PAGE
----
Random Variation Vs Trends

Understanding variation is key to interpret process behavior.
Not all variation is the same.


Every process has variation. Some causes of variation may be identified and acted upon.
We can use two metrics for variation which complement each other:

Manual dice throwing

This simple exercise can help to experience process variation and understand the difference between process change and inherent process variation.
This understanding is key on management decisions to avoid both overreaction and lack of reaction.
To run the exercise with actual dice print the form:


  1. You will need a printed form and 4 dice for each team
  2. Throw 4 dice and add the outcomes
  3. Record the result in the Run Chart
  4. Repeat 50 times
  5. Join the dots in the Run Chart with a line
  6. Build the Histogram by counting the total number of dots on each group of 3 values

Run this Exercise with a Simulator

Download this Excel file Variation.xlsm from OneDrive folder: Polyhedrika
Close all Excel sheets before you open this one and enable MACROS.

Press RESET in the DICE sheet and keep on pressing F9 to throw the 4 dice.

Results Interpretation Questions:

Try to answer these questions on each team and then discuss all teams together:
  1. Does each outcome depend on the previous one?
  2. Are there any special trends or indication of process change in the run chart? Is this a stable process?
  3. Is there a special cause that explains the maximum and the minimum values? Did you do anything different to obtain them?
  4. If we have a target to achieve the maximum possible value will motivation from management help?
  5. Is the frequency distribution close to normal: maximum at the center, declining frequency on both sides, symmetrical?
  6. What distribution would result throwing one single die? Why?
  7. Is it possible to predict the outcome of one specific throw?
  8. Is it possible to predict the frequency of one specific outcome for a large number of throws?
  9. Can two different run charts produce the same histogram


1. Each outcome is independent of the previous one. This defies some widely accepted fallacies among gamblers:
2. We can't see any significant  trends up or down, therefore this is a stable process: it continues to behave the same way. It is stable in spite of its large variation. 
This is what we would expect since we have not changed the way we throw the dice so the process will continue to behave this way while we do so.

3. We did nothing different to obtain the high or the low values: the outcomes are purely random

4. Motivation will only produce frustration of the employee and no improvement in this case. The outcome in this case is purely random and the employee running this process has no way to improve it.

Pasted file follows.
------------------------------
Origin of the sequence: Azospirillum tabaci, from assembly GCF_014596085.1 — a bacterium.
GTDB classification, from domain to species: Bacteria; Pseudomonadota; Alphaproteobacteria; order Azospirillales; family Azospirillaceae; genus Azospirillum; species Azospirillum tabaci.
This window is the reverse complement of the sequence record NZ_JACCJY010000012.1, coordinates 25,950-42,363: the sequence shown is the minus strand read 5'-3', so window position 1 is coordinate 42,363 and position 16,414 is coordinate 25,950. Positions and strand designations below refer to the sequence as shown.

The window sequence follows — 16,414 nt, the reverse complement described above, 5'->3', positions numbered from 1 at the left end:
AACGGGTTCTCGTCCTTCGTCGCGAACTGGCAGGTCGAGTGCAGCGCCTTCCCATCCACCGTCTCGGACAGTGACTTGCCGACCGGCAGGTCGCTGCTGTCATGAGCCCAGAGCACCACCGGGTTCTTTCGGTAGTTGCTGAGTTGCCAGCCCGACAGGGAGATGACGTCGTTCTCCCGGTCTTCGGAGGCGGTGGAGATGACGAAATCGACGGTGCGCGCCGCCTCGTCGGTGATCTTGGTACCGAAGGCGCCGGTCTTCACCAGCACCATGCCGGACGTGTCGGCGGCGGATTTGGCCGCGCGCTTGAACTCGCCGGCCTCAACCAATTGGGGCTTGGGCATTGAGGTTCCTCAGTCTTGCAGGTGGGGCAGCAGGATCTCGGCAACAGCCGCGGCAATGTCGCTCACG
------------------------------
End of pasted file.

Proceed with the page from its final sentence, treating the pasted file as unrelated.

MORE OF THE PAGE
Some managers, in a case like this, may get the impression that the variation is a consequence of their own positive or negative employee motivation actions, but we know, in this case, it has nothing to do with it.

5. Yes, the histogram is close to normal:


This is a stable process following a normal distribution with average 14 and standard deviation around 3.
Throwing 4 dice there is only one combination that gives a sum of 4 (all 1's) but there are many combinations that give a sum of 14. The distribution of sums of 4 throws follows a normal distribution in spite of the distribution of single values following a uniform distribution (Central limit theorem)

6. One die distribution: Uniform (all outcomes have the same probability)

7. It is not possible to predict any one outcome.

8. Yes, in this case of a stable process we can know the frequency of each outcome with the histogram above for a large number of throws.

9. Yes, two different run charts can produce the same histogram. The histogram can not tell us if the process is stable. This can be done with the run chart.

Stability doesn't necessarily mean that the process is OK: it just means that the process is neither improving nor getting worse.


Alternative process

Let's now analyse another process: Open Variation.xls sheet ALT, press RESET and keep pressing F9 to run the process.

Now try to answer these questions on each team and then discuss all teams together:
  1. Is this a stable process? Why?
  2. Is it likely that this data comes from the previous process of throwing 4 dice? Why?
  3. Can we use the frequency distribution histogram to predict process behavior in this case?
  4. What is the probability that values 7 - 13 happen again? Can you conclude that by looking at the histogram?
  5. What is the meaning of the frequency distribution histogram in this case?